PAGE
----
I was delighted. I knew of the Passover, of course, from the stories in what I called the Old Testament, what Shelly and her family called the Torah. I had never observed the Passover though, because, well, I wasn’t Jewish. When that Friday night came to go to Shelly’s house, I was curious and nervous and excited all at once.

A big table was set out in the dining room with enough seats for eight. Four in Shelly’s family, plus me, plus Shelly’s mom’s two coworkers made seven. Who else was coming, I asked? Shelly’s mom explained that it was tradition to make up an extra seat so there would be room for any unexpected guests. More than a decade later, I think about that extra chair and wonder how often I really make space for unexpected guests to arrive for worship.

Because it really was worship. It seemed sort of strange to me for worship to happen around a dining table in a home with a family and friends, but I learned that many of the Jewish festivals are family affairs. Worship happens at home as well as in a synagogue, I learned.

As we ate and drank in the patterns of the Passover, our meal would pause to hear a story from the Bible or sing a psalm. We ate parsley dipped in salt water to remind us of the tears shed in Egypt. We prayed for God’s blessings. Again and again, we were reminded of God’s faithfulness in delivering the people of Israel out of slavery into freedom. The meal ended with a prayer for God to come and reveal the Messiah. For a Christian, Jesus was and is the Messiah, but the Jews believe the Messiah has not yet come. That’s why every Passover ends with the hope for a Messiah.

Passover, or Pesach as it is also called, is different now than it was when Jesus was alive. Jesus and his disciples probably did not eat parsley dipped in salt water, but they would have eaten lamb, which was absent from Shelly’s family Passover. It’s also quite different from the Christian celebration of the Lord’s Supper. When Christians gather around the table to eat the bread and drink the cup, we do so believing that Jesus, our Messiah, is already present with us, even in the bread and cup.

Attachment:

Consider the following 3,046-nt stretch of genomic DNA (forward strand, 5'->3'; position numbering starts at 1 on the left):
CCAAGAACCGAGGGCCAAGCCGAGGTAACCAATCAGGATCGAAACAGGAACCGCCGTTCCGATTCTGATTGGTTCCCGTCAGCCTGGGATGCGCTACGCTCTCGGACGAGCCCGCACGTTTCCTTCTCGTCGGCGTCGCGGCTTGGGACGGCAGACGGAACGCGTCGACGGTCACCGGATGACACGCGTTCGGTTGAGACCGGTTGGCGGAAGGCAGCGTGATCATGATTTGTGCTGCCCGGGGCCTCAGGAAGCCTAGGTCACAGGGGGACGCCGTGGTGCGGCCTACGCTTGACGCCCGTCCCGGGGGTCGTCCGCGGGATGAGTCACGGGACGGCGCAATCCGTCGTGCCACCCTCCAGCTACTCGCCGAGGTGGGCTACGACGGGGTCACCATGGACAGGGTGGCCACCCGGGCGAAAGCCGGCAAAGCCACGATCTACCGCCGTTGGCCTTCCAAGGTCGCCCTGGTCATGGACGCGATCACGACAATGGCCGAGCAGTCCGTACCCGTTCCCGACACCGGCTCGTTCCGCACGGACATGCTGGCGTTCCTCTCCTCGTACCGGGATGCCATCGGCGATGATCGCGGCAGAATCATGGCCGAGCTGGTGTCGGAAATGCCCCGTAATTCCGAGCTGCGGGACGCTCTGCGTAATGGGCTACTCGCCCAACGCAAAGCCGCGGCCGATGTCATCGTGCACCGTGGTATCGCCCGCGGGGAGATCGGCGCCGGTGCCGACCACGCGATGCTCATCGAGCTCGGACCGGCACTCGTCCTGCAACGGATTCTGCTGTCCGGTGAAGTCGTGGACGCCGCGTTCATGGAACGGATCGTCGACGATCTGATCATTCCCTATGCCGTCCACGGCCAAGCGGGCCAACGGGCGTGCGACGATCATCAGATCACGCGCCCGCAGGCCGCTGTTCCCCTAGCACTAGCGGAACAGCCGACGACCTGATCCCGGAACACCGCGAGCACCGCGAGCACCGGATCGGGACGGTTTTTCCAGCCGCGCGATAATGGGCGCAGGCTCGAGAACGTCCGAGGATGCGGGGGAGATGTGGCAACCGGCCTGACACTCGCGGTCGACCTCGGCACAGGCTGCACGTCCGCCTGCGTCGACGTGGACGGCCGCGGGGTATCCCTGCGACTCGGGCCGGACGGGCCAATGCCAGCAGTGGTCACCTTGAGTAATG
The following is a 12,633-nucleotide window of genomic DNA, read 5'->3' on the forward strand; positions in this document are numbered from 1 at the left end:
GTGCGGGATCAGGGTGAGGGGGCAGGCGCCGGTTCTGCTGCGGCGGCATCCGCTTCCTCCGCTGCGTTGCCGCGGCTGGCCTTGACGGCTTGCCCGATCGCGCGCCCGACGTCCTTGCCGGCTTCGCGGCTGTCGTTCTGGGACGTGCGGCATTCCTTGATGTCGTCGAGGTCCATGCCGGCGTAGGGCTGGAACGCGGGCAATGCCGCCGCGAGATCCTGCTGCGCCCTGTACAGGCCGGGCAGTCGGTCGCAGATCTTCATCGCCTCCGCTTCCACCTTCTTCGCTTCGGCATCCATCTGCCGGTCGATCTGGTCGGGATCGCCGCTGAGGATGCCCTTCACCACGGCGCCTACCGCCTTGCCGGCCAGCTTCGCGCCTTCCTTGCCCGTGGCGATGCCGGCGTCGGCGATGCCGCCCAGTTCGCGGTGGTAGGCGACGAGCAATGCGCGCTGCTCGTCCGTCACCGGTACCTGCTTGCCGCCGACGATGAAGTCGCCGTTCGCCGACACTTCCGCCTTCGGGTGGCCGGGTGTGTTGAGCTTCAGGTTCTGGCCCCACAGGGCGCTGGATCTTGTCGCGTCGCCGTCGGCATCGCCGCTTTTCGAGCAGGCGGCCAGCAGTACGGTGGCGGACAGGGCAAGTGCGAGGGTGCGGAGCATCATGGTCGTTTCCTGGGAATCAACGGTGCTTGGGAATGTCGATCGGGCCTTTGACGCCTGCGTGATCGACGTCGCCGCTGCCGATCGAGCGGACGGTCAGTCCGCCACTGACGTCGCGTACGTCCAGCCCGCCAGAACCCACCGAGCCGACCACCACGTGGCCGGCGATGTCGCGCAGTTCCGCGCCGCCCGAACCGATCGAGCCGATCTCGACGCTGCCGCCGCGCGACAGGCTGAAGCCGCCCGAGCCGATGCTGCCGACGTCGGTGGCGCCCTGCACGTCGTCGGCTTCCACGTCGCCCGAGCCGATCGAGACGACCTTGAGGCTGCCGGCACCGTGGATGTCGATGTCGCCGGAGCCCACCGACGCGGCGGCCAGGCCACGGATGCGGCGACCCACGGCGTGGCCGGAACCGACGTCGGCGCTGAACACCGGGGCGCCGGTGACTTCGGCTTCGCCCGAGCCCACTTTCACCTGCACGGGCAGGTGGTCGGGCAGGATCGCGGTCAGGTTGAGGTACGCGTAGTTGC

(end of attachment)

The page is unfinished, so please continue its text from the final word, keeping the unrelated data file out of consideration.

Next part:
I am so grateful that I was invited to Shelly’s house for Passover. It was truly an invitation– Passover was not my festival to celebrate. It is a Jewish holiday, just as Holy Communion is a Christian observance. I wasn’t pretending to be Jewish; instead, I was learning and sharing in a tradition with neighbors who knew God differently than I did. It was a gift to me.

Holy Week is a good time to learn about our Jewish neighbors. Sometimes in the history of Christianity, Christians have harassed or hurt their Jewish neighbors during Holy Week in a misguided attempt to take revenge for the death of Jesus. This should not be. We can work to make peace by getting to understand Jewish traditions and getting to know Jewish people.

God of all people, thank you for revealing yourself in many ways to many people. Help me love and understand my neighbors, even those who see you differently, in Jesus’ name. Amen.

Puddles or Potholes?

…but he said to me, “My grace is sufficient for you, for power is made perfect in weakness.” So, I will boast all the more gladly of my weaknesses, so that the power of Christ may dwell in me.

– II Corinthians 12:9

A five-year-old in rainboots was walking down the street with her parents. It was not a rainy day. She was simply fond of rainboots. It was a town rather like Tipton, with streets rather like Tipton. As her parents tried to steer clear of a large pothole ahead, she headed straight for it. Getting closer, she turned to her dad and step-mom, declaring with triumphant joy, “Look! A place for a puddle!”

Most adults are not as quick to see possibility as children are. We mostly see problems instead. A pothole is a risky place to drive, a bump that might damage a car and will certainly jar its occupants, or a hazard along the road leading to a twisted ankle. A pothole is a problem, not a possibility.

What about you? When you look at the world around you, do you see problems or possibilities? Potholes or puddles? What about when you look at yourself? Do you look and see problems or possibilities? Are you too old or full of experiences? Are you too sensitive or able to easily feel empathy? Are you too demanding or do you have high expectations? Are you too bossy or are you a confident leader? Are you too hurt or are you ready for healing? Potholes or puddles?

Most of us, most of the time, are quick to see problems. We notice the potholes in ourselves and the world around us. Not children like the girl in the story. They notice possibility. They see what could be. As the cliche goes, children see through rose-colored glasses. They see what could be filled, not the emptiness. Puddles, not potholes.